I don't know if this is the right place to ask this question as nalgebra is rust lib but anyway.

I define vector3 [0f32, 1f32, 0f32] and apply rotation3 on it constructed by the following waht

let rotation = Rotation3::from_euler_angles(std::f32::consts::PI/2f32, 0f32, 0f32) where parameters represent roll, pitch and yaw in this order. Where roll should rotate over Z pitch over X and Yaw over Y

In other words my code should rotate the vector over Z with 90 degrees and I should get [1f32, 0f32, 0f32] or [-1f32, 0f32, 0f32] but instead I get [0f32, 0.f32, 1f32] which is the least expected result.

Probably nalgebra use different convention. Probably someone with experience with this lib can cast a little bit of light

Sorry for mislead you. I actually use it like that

let rotation = Rotation3::from_euler_angles(roll, pitch, yaw);

It would help to post the code you are using in markdown format, like this:

```
use std::f32::consts::PI;
use nalgebra::base::Vector3;
use nalgebra::geometry::Rotation3;
fn main () {
let mut vec = Vector3::new(0f32, 1f32, 0f32);
// warning: unused variable: 'vec'
// warning: variable does not need to be mutable
let roll = PI/2.0;
let pitch = 0.0;
let yaw = PI/4.0;
let rot = Rotation3::from_euler_angles(roll, pitch, yaw);
let euler = rot.euler_angles();
println!("{:?}", euler);
// (1.5707964, 0.0, 0.7853982)
}
```

Or post a link to an example on the playground. From this toy example, it looks like from_euler_angles makes a new rotation using the input values, and does not modify your original vector as intended.

with a `yay`

value of `PI/2`

the result is what you are expect. Is that `PI/4`

what you are looking for???

Sorry I didn't put enough effort in that question.

https://play.rust-lang.org/?version=stable&mode=debug&edition=2021&gist=79c13e8cf2725d2398dcf1fac61c047c

This is the link to the playground with correct example

You can see that vector that look towards Y direction turn to vector that look at Z direction after apply rotation over Z axis (roll) which should be impossible unless nalgebra use different convection then well established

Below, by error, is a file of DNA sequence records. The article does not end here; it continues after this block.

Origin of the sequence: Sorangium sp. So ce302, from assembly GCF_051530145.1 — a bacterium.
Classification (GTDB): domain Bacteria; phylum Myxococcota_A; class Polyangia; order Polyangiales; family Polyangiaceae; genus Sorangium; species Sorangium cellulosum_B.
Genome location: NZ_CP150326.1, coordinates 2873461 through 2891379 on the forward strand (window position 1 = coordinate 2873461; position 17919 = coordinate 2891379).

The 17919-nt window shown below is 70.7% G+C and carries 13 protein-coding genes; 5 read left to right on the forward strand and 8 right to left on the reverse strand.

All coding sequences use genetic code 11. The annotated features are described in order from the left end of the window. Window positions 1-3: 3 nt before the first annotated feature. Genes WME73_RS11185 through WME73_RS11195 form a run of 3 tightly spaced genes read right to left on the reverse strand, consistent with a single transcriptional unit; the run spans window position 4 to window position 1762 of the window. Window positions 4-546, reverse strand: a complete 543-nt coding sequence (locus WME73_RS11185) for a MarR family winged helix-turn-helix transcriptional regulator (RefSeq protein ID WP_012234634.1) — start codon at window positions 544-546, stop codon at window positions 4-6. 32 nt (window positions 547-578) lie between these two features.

From this wikipedia image you can see the definition of the rotation in 3d space

and here is nalgebra implementation

```
/// Creates a new rotation from Euler angles.
///
/// The primitive rotations are applied in order: 1 roll − 2 pitch − 3 yaw.
pub fn new_with_euler_angles(roll: N, pitch: N, yaw: N) -> Rotation3<N> {
let (sr, cr) = roll.sin_cos();
let (sp, cp) = pitch.sin_cos();
let (sy, cy) = yaw.sin_cos();
unsafe {
Rotation3::new_with_matrix(
Matrix3::new(
cy * cp, cy * sp * sr - sy * cr, cy * sp * cr + sy * sr,
sy * cp, sy * sp * sr + cy * cr, sy * sp * cr - cy * sr,
-sp, cp * sr, cp * cr
)
)
}
}
}
```

Which is obviously different from what wikipedia says it should look like

My mistake. I copied wrong numbers from my project. I edited it again. Now It should be correct

Comparing code and formula, looks like `yaw`

is α, `pitch`

is β, and `roll`

is γ, then everything matches AFAICT. This would also match perfectly with the labeling of the three matrix factors.

Yes but why, roll should be the rotation over Z which mean roll should be the alfa

Yes they are different conventions but when you speak about computer graphics there is one established and it is the one mentioned in wikipedia. Also wikipedia is not authority but when you talk about engineering or math there is very little discrepancy from what you can find in the books.

As addition to that I want to mention that I was unable to find any clue about the convention that nalgebra use and that is the purpose of that question here to find out

Sadly, there really isn't.

Ok but most of them agree that roll should be rotation over Z also such things should be mentioned in the documentation. Anyway I have plans to ask that question on the forum of nalgebra

This is my project :). Try to learn rust by write some code. My plans to learn multithreding with rust is to write raytracer

For another random data point that isn’t helpful but might be interesting to someone, for aircraft, roll is about the x axis (which is the direction from tail to nose), pitch is about the y axis (which is the direction to the side) and yaw is about the z (which is the vertical)

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